Barring the execution of five men in mid-2013, the Gulf emirate has stopped executing people since 2007 although dozens of men and women are on death row
Kuwait City (AFP) - A Kuwaiti court sentenced seven men to death on Tuesday, five of them in absentia, for their roles in a deadly Shiite mosque bombing claimed by the Islamic State group.
A total of 29 defendants, seven of them women, had been on trial on charges of helping a Saudi suicide bomber carry out the June 26 attack which killed 26 Shiite worshippers and wounded 227.
It was the bloodiest attack in Kuwait's history.
"The court draws attention to the dangers of this extremist ideology that resorts to terrorism for its implementation," judge Mohammad al-Duaij said before reading out the verdicts in a packed courtroom.
He called on authorities to root out the ideology of the jihadists.
Among those he sentenced to death was Abdulrahman Sabah Saud, a stateless Arab convicted of driving the bomber to the mosque and bringing the explosives belt he used from near the Saudi border.
During the trial, Saud confessed to dropping off the bomber but said he had been assured that the plan was to blow up the mosque without harming any worshippers.
The second man in the dock sentenced to death was Fahad Farraj Muhareb, described by the court as the "wali" or leader of the local IS branch.
The other five -- who remain at large -- include two Saudi brothers, Mohammad and Majed al-Zahrani, who were convicted of smuggling the explosives used in the attack from Saudi Arabia in an icebox.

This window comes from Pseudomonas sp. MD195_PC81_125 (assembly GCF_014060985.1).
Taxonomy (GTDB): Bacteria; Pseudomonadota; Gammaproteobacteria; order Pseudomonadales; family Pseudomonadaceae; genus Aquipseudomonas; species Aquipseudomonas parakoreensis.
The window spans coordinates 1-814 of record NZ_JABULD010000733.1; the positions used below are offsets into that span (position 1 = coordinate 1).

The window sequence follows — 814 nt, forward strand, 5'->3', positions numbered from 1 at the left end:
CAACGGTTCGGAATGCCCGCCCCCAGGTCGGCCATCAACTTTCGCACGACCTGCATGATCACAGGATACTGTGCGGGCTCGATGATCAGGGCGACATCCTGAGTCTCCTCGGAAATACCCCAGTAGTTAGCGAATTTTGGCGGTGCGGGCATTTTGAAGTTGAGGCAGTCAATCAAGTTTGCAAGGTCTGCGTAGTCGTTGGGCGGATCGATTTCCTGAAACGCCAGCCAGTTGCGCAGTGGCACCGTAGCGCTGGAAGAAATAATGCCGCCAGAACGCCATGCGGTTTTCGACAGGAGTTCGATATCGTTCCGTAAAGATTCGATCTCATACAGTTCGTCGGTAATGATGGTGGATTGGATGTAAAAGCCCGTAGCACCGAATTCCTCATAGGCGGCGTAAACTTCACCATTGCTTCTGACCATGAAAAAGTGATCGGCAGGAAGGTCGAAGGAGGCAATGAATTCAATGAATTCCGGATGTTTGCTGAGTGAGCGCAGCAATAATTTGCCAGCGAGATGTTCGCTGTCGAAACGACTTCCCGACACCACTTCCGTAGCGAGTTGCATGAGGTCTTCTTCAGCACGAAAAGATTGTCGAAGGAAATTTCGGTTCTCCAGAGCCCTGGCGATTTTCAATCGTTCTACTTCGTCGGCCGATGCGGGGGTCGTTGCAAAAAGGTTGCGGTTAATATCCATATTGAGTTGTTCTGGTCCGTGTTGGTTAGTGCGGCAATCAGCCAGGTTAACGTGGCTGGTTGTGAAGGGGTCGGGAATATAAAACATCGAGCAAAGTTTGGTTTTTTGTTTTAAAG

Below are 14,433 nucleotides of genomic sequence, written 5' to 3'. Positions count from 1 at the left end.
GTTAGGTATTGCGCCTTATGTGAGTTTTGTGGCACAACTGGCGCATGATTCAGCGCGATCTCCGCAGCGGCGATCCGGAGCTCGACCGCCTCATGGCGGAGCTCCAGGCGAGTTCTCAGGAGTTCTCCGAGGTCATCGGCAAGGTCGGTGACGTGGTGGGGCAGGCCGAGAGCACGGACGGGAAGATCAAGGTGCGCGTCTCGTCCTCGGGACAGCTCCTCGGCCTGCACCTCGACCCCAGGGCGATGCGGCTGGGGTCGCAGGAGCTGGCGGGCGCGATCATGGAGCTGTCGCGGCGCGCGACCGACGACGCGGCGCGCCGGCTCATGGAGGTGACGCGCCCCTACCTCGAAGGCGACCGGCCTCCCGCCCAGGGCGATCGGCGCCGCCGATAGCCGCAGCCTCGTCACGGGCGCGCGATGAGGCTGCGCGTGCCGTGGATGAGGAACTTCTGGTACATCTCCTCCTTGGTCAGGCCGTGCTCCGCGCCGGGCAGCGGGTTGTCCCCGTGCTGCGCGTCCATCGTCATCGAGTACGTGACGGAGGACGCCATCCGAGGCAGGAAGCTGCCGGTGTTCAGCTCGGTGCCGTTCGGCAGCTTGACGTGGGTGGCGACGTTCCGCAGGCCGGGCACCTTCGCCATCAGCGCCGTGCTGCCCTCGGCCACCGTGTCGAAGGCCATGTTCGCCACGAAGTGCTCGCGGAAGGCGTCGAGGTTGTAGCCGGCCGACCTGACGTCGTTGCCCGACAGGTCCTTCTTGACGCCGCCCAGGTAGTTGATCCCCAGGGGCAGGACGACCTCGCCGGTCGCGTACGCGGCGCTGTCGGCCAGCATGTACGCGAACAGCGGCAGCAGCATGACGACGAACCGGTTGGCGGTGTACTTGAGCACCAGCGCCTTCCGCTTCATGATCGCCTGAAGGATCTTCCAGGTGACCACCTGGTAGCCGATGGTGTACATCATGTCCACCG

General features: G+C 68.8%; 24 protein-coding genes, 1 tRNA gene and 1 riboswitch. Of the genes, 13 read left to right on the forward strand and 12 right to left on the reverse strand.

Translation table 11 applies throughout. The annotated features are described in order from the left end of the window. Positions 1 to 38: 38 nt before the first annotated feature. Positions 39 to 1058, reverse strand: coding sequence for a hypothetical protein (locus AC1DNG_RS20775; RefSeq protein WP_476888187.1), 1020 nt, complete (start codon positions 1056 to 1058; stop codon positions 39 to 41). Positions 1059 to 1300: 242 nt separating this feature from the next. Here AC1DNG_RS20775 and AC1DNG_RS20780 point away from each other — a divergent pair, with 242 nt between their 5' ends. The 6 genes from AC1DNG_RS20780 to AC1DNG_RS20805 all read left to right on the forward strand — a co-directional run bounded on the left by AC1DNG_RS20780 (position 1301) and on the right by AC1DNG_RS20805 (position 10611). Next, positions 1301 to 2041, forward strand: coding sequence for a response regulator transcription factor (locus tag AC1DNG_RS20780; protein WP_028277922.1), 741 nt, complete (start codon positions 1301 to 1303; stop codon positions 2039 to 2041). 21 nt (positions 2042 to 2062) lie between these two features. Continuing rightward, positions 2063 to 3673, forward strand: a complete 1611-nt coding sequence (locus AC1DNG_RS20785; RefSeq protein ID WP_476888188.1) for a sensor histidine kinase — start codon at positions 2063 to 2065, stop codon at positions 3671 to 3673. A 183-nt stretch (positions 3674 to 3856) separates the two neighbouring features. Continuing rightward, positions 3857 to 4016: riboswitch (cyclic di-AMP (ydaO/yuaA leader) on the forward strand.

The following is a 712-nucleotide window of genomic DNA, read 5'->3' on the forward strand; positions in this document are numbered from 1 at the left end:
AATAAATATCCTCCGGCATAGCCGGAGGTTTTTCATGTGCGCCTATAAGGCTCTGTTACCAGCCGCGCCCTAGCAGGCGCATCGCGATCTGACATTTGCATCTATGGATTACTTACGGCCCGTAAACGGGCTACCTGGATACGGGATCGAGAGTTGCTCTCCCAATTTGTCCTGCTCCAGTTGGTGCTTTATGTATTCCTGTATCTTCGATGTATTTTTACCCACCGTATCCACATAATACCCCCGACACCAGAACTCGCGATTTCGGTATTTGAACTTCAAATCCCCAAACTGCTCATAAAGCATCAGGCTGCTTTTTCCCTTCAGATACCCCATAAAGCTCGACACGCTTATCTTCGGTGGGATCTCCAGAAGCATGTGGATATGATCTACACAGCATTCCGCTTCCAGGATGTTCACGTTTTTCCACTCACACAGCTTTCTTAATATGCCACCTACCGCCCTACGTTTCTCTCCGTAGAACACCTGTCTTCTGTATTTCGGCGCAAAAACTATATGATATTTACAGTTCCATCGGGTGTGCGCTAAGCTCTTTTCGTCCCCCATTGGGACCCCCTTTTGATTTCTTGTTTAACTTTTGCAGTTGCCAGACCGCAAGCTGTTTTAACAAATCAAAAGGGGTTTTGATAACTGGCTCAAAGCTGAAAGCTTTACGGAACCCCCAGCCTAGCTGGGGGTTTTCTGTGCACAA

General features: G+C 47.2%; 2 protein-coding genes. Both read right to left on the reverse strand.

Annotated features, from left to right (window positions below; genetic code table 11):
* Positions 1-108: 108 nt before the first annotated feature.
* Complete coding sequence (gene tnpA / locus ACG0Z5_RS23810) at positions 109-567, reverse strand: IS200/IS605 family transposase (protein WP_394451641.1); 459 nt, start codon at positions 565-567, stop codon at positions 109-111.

The two men were arrested by Saudi authorities days after the bombing.
The other three include two stateless Arabs who were convicted of fighting with IS, as well as one defendant whose identity has not been established.
- 'Misguided response:' Amnesty -
Rights group Amnesty International criticised the sentences.
"These death sentences are a misguided response to what was an utterly heinous and callous criminal act," said James Lynch, Amnesty's acting Middle East and North Africa deputy director.
"The death penalty is not the way to tackle terror, and these sentences do nothing to build a culture of rule of law and tolerance which Kuwait needs now more than ever. They must be overturned," he said.
The court sentenced eight people, including five women, to jail terms ranging from two to 15 years for providing weapons training, abetting the attack, or knowing about it and failing to inform authorities.
It acquitted 14 defendants, including two women. Eleven of them had been released during the trial.
Among those acquitted was Jarrah Nimer, owner of the car used to drop off the bomber.
There was tight security for the hearing, with armoured vehicles outside the Kuwait City court complex and helicopters patrolling overhead.
Twenty-four defendants were in court to hear the verdicts. Men were put in a metal cage, while women were allowed to sit, watched over by a large number of police.
Including those still at large, the defendants comprised seven Kuwaitis, five Saudis, three Pakistanis and 13 stateless Arabs, plus the unidentified fugitive.
An IS-affiliated group calling itself Najd Province claimed the Kuwait City bombing as well as suicide attacks at two Shiite mosques in Saudi Arabia in May.
Najd is the central region of Saudi Arabia.
The Sunni extremists of IS consider Shiites to be heretics and have repeatedly attacked Shiite targets in the region.
Kuwaiti authorities announced in July that they had arrested four members of a suspected IS cell, while a fifth member had died during a "terrorist" operation in neighbouring Iraq.